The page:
696. Curaçao Mourns the Loss of an Awesome Cultural Icon: Elis Juliana (1927 – 2013)

“Many say Elis Juliana embodies the heart of Curaçao. But to me, he represents much more than the heart: he’s Curaçao’s blood. He runs around all over the place (p’ariba p’abou): he meets with the homeless, he meets with academics. Like live blood, he collects, saves, documents and interprets Curaçao history, culture and life.”Dr. Jay Haviser (Archeologist)

"Elis Juliana" by Philip Rademaker.

“Elis Juliana” by Philip Rademaker.

Curaçao is currently mourning the loss and celebrating the life of our iconic anthropologist, visual artist and poet, Elis Juliana, who passed away in the early morning of Sunday, June 23, 2013, at the age of 85. Less than a week before his death, on Tuesday, June 18, 2013, he received an Honorary Doctorate from the University of Curaçao (UNA). Widely considered to have pioneered haikus in Papiamentu, our Ompi Elis (Uncle Elis) would’ve said,

Bela pagando

ta saka hopi huma

pa yama ayó.

A burned out candle

emits a gust of smoke

to say farewell.

– Elis Juliana, Un mushi di haiku (1993), translated by Carolina Gomes-Casseres.

Nieuw Nederland.

Nieuw Nederland.

Elis (with one ‘l’, because his mother couldn’t afford the other one) was born on August 8, 1927 in Curaçao. Elis and his two brothers, three sisters and mother lived in a small kas di tabla in the colorful neighborhood of Nieuw Nederland surrounded  by Portuguese, English-speaking folks from all over the Caribbean, Haitians, Venezuelans, Dominicans, Dutch, Chinese, Surinamese immigrants seeking full-time or temporary employment at the (then, newly) established Shell refinery…  “We all lived in peaceful harmony because… well… there were no rich or poor people among us, we were all the same,” said Elis.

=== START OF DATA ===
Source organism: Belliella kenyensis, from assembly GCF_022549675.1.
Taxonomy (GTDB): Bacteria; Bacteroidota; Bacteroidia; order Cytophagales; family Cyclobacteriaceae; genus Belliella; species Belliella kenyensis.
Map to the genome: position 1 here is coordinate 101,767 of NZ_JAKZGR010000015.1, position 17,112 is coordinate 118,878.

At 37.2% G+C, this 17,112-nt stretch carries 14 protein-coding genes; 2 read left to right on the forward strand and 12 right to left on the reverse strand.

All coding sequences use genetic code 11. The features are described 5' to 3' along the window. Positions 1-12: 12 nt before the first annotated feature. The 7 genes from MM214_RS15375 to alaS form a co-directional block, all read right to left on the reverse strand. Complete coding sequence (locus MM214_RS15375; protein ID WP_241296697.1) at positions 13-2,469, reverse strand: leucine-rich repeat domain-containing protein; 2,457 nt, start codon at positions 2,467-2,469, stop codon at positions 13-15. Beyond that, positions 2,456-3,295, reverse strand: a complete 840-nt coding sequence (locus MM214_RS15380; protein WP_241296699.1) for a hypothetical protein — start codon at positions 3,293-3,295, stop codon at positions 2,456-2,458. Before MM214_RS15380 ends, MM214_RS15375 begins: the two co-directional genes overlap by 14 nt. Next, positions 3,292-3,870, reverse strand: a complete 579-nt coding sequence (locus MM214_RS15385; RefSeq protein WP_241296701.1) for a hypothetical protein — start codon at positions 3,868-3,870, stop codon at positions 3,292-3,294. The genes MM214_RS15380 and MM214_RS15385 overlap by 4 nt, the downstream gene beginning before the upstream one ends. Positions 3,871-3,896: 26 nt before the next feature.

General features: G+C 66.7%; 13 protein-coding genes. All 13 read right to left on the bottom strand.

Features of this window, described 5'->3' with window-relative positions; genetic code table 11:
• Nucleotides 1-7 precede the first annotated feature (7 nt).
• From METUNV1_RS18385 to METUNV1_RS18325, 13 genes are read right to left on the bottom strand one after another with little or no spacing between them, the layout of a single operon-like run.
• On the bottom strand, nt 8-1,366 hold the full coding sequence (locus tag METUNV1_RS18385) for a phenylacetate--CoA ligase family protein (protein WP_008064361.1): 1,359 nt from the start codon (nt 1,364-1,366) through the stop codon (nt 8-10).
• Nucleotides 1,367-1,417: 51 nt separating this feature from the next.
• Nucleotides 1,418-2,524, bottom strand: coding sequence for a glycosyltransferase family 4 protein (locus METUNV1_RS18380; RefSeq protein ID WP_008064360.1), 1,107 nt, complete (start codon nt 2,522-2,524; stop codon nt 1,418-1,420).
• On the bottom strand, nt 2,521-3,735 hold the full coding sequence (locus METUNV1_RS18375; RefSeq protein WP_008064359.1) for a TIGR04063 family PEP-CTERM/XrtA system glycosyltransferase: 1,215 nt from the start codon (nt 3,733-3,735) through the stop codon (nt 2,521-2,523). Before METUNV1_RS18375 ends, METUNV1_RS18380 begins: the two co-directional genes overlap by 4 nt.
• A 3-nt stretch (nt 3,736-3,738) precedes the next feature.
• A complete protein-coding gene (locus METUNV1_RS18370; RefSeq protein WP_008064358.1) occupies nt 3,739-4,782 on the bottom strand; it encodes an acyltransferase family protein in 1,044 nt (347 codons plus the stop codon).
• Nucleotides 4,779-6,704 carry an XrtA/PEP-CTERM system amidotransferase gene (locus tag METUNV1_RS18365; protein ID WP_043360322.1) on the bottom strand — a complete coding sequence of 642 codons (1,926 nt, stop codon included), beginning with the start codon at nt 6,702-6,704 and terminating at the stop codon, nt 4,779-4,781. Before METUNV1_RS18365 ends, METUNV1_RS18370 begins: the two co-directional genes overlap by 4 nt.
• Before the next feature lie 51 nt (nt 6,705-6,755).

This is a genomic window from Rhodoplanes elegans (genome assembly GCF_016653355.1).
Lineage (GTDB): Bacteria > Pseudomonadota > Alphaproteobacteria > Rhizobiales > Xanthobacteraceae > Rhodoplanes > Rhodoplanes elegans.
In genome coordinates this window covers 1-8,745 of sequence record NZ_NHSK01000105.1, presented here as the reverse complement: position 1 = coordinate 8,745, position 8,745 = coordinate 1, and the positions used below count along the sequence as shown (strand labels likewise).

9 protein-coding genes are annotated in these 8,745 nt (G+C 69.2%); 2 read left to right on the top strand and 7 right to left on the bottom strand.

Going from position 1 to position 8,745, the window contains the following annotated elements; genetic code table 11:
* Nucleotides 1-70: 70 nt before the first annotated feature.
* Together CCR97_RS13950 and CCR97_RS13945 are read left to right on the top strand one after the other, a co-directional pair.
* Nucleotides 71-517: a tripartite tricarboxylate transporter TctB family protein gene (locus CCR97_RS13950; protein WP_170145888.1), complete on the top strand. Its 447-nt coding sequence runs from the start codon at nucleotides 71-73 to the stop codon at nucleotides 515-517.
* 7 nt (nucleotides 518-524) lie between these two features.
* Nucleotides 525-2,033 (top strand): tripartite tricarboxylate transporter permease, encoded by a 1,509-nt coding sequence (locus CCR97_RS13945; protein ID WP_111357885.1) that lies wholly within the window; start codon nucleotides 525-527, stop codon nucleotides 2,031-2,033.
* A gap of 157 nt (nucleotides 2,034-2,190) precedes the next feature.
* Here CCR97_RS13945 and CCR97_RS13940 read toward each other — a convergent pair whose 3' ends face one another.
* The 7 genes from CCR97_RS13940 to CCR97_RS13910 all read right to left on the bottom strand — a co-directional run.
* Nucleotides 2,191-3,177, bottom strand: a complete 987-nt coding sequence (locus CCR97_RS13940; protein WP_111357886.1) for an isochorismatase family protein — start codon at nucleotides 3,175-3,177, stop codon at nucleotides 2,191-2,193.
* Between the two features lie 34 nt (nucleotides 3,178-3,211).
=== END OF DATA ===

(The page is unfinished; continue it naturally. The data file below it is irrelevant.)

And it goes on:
Elis was an avid researcher from a very young age, “our yard was my Disney World — it was a small yard, maybe 250 square feet. I really enjoyed spending time in nature, especially looking for small things. I would get so excited whenever I could use a magnifying glass… I’d study insects up close or maybe a nest of ants.”

Den mi kasita

mi no tin nodi buska

pa hanja mi mes.

In my small house

I don’t have to search

to find myself.

– Elis Juliana, Un mushi di haiku (1993), translated by Carolina Gomes-Casseres.

As Elis matured, his Disney World expanded.

"Labadera" (Wash Lady) by Elis Juliana (1972).

“Labadera” (Wash Lady) by Elis Juliana (1972).

Fueled by voracious curiosity and a good partner (Father Paul Brenneker), Elis turned his magnifying glass on “Curaçao” and its people. He spent most of his life seeking information, listening deeply, examining carefully… and orchestrating his findings in small calculated dots and rhythmic words… forming patterns… creating poetry and tumbas… that expose the fabric of our island and the texture of our people in a most insightful, often nurturing, way.